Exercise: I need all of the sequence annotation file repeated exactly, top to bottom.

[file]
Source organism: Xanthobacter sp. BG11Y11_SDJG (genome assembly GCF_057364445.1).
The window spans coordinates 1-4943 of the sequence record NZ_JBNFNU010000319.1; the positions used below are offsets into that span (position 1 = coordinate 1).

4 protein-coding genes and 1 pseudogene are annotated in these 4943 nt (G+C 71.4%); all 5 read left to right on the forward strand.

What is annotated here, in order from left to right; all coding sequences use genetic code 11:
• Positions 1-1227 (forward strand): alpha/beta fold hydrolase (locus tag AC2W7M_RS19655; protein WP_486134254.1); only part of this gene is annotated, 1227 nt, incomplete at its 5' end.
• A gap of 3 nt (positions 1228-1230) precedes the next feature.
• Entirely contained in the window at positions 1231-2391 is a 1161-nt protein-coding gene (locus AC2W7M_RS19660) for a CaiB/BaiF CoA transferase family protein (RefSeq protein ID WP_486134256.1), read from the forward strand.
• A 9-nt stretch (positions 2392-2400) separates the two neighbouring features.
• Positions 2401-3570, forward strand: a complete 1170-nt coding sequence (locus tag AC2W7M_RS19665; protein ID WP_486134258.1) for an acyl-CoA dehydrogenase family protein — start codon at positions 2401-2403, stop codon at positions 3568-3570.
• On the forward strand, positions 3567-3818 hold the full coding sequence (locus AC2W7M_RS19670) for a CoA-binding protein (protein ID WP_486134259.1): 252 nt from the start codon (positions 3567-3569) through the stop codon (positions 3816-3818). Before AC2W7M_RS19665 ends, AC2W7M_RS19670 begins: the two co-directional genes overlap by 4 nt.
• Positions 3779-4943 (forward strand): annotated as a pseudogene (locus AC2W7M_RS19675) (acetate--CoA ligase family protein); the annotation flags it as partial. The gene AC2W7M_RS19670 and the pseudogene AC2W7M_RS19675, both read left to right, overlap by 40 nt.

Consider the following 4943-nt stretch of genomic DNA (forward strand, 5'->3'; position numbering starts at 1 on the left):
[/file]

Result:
Source organism: Xanthobacter sp. BG11Y11_SDJG (genome assembly GCF_057364445.1).
The window spans coordinates 1-4943 of the sequence record NZ_JBNFNU010000319.1; the positions used below are offsets into that span (position 1 = coordinate 1).

4 protein-coding genes and 1 pseudogene are annotated in these 4943 nt (G+C 71.4%); all 5 read left to right on the forward strand.

What is annotated here, in order from left to right; all coding sequences use genetic code 11:
• Positions 1-1227 (forward strand): alpha/beta fold hydrolase (locus tag AC2W7M_RS19655; protein WP_486134254.1); only part of this gene is annotated, 1227 nt, incomplete at its 5' end.
• A gap of 3 nt (positions 1228-1230) precedes the next feature.
• Entirely contained in the window at positions 1231-2391 is a 1161-nt protein-coding gene (locus AC2W7M_RS19660) for a CaiB/BaiF CoA transferase family protein (RefSeq protein ID WP_486134256.1), read from the forward strand.
• A 9-nt stretch (positions 2392-2400) separates the two neighbouring features.
• Positions 2401-3570, forward strand: a complete 1170-nt coding sequence (locus tag AC2W7M_RS19665; protein ID WP_486134258.1) for an acyl-CoA dehydrogenase family protein — start codon at positions 2401-2403, stop codon at positions 3568-3570.
• On the forward strand, positions 3567-3818 hold the full coding sequence (locus AC2W7M_RS19670) for a CoA-binding protein (protein ID WP_486134259.1): 252 nt from the start codon (positions 3567-3569) through the stop codon (positions 3816-3818). Before AC2W7M_RS19665 ends, AC2W7M_RS19670 begins: the two co-directional genes overlap by 4 nt.
• Positions 3779-4943 (forward strand): annotated as a pseudogene (locus AC2W7M_RS19675) (acetate--CoA ligase family protein); the annotation flags it as partial. The gene AC2W7M_RS19670 and the pseudogene AC2W7M_RS19675, both read left to right, overlap by 40 nt.

Consider the following 4943-nt stretch of genomic DNA (forward strand, 5'->3'; position numbering starts at 1 on the left):